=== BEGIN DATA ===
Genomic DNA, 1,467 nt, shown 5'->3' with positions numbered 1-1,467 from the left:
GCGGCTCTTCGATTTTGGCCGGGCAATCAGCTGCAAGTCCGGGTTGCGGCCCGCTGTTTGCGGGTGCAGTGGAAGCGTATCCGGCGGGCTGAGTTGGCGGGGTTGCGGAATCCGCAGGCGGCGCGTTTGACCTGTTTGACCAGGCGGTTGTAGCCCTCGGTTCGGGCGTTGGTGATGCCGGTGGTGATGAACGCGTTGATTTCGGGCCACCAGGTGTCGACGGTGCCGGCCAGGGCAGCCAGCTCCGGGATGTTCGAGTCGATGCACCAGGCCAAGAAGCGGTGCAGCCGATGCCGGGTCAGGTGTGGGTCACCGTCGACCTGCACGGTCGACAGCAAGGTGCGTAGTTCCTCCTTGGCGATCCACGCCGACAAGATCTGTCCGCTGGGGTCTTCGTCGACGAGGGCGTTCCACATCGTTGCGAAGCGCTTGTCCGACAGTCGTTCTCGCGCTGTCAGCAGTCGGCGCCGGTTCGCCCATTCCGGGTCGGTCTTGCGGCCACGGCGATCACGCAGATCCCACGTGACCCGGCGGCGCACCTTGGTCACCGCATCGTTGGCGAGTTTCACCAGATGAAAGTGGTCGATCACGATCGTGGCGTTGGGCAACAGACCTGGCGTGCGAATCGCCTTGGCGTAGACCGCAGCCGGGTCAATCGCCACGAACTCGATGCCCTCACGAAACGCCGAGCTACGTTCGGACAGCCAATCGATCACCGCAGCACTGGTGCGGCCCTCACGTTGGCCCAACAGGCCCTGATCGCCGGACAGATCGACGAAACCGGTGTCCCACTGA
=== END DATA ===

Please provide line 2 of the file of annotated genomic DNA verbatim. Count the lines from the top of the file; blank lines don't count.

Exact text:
GCGGCTCTTCGATTTTGGCCGGGCAATCAGCTGCAAGTCCGGGTTGCGGCCCGCTGTTTGCGGGTGCAGTGGAAGCGTATCCGGCGGGCTGAGTTGGCGGGGTTGCGGAATCCGCAGGCGGCGCGTTTGACCTGTTTGACCAGGCGGTTGTAGCCCTCGGTTCGGGCGTTGGTGATGCCGGTGGTGATGAACGCGTTGATTTCGGGCCACCAGGTGTCGACGGTGCCGGCCAGGGCAGCCAGCTCCGGGATGTTCGAGTCGATGCACCAGGCCAAGAAGCGGTGCAGCCGATGCCGGGTCAGGTGTGGGTCACCGTCGACCTGCACGGTCGACAGCAAGGTGCGTAGTTCCTCCTTGGCGATCCACGCCGACAAGATCTGTCCGCTGGGGTCTTCGTCGACGAGGGCGTTCCACATCGTTGCGAAGCGCTTGTCCGACAGTCGTTCTCGCGCTGTCAGCAGTCGGCGCCGGTTCGCCCATTCCGGGTCGGTCTTGCGGCCACGGCGATCACGCAGATCCCACGTGACCCGGCGGCGCACCTTGGTCACCGCATCGTTGGCGAGTTTCACCAGATGAAAGTGGTCGATCACGATCGTGGCGTTGGGCAACAGACCTGGCGTGCGAATCGCCTTGGCGTAGACCGCAGCCGGGTCAATCGCCACGAACTCGATGCCCTCACGAAACGCCGAGCTACGTTCGGACAGCCAATCGATCACCGCAGCACTGGTGCGGCCCTCACGTTGGCCCAACAGGCCCTGATCGCCGGACAGATCGACGAAACCGGTGTCCCACTGA